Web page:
Education for First Generation Learners with Eklavya

On 20th February 2022, One Future Collective hosted an IG live on the theme “Education for First Generation Learners with Eklavya.” Deepa, a Development Professional with a clinical counselling diploma from TISS, acted as the Moderator and was joined by Raju Kendre, Founder & CEO of Eklavya India Movement, Komal, a First-generation learner & Master’s student at Azim Premji University, and  Smita, a SBI Youth for India Fellow & Deputy Head at Village Council.


The conversation covered first-generation learners’ experiences, feelings, and journeys in India. In addition to that, the session also aimed to understand the state of implementation of current educational policies and changes that were necessary to uplift marginalized communities.


The conversation started with all three speakers’ sharing their journeys to pursue higher education and the challenges they faced as they were the first to pursue higher education within their communities. Komal admits to the immense impact Eklavya has had on her educational aspirations as she received guidance on how to fill up forms and apply for scholarships to overcome financial restraints. She shared how all her classmates from school were currently married and managing an entire household with children at a young age. She spoke of a lack of awareness and the quality of education in her village, which was quite dismal. 


Smita recounted how she used to walk home from her hostel for 5 km as there was (and still is) no bus route to her village. Despite the language barrier, a lack of confidence, and financial constraints, She enrolled in a BSW degree. She worked part-time to support herself. During her graduation, she learned about Eklavya, where she got exposed to diverse courses to choose from to continue her education. 


Eklavya, as a not-for-profit organization, aims to contribute to Phule and Ambedkar’s movement of democratizing education. Raju talked about how the number of people from rural and marginalized communities in the development sector were relatively minor. Most of the organizations consist of people from metropolitan cities instead of including people with lived experiences of social problems. He said, “Eklavya worked to fill the gap by conducting residential, 1-day workshops and orientations for students from tribal communities”. Raju further spoke of how nobody guided him about the opportunities that students can avail, so he wants to inspire other students and help them become educational development leaders.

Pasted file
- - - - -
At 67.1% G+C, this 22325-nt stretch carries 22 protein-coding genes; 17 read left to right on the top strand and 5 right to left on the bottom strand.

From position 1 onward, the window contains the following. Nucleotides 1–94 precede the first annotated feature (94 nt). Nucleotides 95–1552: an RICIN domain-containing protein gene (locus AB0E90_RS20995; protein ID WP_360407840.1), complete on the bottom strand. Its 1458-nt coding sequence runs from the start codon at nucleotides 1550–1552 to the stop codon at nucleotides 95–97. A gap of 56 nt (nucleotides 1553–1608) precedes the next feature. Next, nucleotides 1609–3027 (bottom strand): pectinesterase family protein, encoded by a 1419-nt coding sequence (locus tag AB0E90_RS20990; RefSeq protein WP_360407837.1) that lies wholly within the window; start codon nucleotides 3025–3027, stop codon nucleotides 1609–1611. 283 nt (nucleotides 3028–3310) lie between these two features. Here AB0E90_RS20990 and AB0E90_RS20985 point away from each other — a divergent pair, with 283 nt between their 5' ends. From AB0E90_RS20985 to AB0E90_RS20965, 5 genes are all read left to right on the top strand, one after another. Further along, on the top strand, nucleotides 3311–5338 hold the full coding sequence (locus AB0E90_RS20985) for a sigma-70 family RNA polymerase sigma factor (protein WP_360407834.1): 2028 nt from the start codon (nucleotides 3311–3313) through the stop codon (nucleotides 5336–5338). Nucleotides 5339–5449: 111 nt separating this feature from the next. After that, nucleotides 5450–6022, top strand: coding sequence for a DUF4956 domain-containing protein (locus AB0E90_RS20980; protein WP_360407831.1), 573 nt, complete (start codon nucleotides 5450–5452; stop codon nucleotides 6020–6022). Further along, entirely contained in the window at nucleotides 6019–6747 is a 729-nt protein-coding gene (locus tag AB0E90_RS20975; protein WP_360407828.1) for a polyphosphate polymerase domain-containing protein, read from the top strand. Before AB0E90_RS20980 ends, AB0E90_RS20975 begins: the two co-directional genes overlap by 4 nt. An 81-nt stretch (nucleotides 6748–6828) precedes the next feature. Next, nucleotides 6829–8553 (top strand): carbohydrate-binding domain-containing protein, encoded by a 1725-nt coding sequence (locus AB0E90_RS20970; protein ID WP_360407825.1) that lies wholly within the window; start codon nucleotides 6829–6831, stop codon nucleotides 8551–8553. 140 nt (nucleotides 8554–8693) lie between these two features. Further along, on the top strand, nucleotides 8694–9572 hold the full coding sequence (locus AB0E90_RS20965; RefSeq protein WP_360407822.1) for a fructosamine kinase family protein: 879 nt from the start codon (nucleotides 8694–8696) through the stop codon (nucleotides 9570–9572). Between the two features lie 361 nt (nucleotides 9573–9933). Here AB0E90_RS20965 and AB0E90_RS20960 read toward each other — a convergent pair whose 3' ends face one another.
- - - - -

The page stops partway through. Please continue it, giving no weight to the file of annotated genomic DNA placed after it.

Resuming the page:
They discussed the available data by the All India Survey of Higher Education of an increase of 1,350 per cent in enrollment of students and if that was an accurate representation of the ground reality. They said that the data was quite incomplete and it was important to check what kinds of institutes it included in its ambit. Komal showed skepticism about the data and discussed how her lived experiences were in stark contrast to these numbers. She mentioned that while there are schemes like ‘Beti Bachao, Beti Padhao’ or ‘Balika Samriddhi Yojana’ on paper, the students from marginalized communities are mostly unaware of these. Raju remarked how the tribal belt that he comes from has no college within a distance of 200 km. According to Raju, there is massive inequality in higher education as private institutes rarely have students from marginalized backgrounds. 


As the deputy sarpanch of her village, Smita spoke of her plans to increase literacy and higher education. She mentioned how she used her powers to add a sports institute and fix a regular bus timing in the village to travel safely. 


They further discussed the impact of Covid-19 on Eklavya’s programs and how the digital medium was inaccessible to most students. Due to the closing of schools, most SC/ST students lost out on education and socio-emotional learning, and peer bonding. Raju spoke of how Eklavya tried to create workshops on blended mode and adapt to the situation.


All the speakers agreed that the system does not enable students from marginalized communities to pursue higher education but holds them back actively. Smita mentioned how the current schemes must be implemented properly and improve the existing infrastructure. Raju spoke of how there needs to be a change in societal views as Eklavya often had to intervene and talk to the parents of young girl students. He talked about the need to decentralize central schools and universities and encourage interdisciplinary courses. Smita agreed that most students do not have the social or financial capital to even dream of studying in private institutes like Amity or Ashoka university. 


Closing the discussion, Komal discussed the kind of changes that could be made to bridge the higher education gap. She spoke of the need for developing soft skills like public speaking, communication, and creative writing, so they could aspire for and pursue higher education. She concluded by discussing how education is for all, and there needs to be more awareness-raising and capacity-building for students.

Link to the video:

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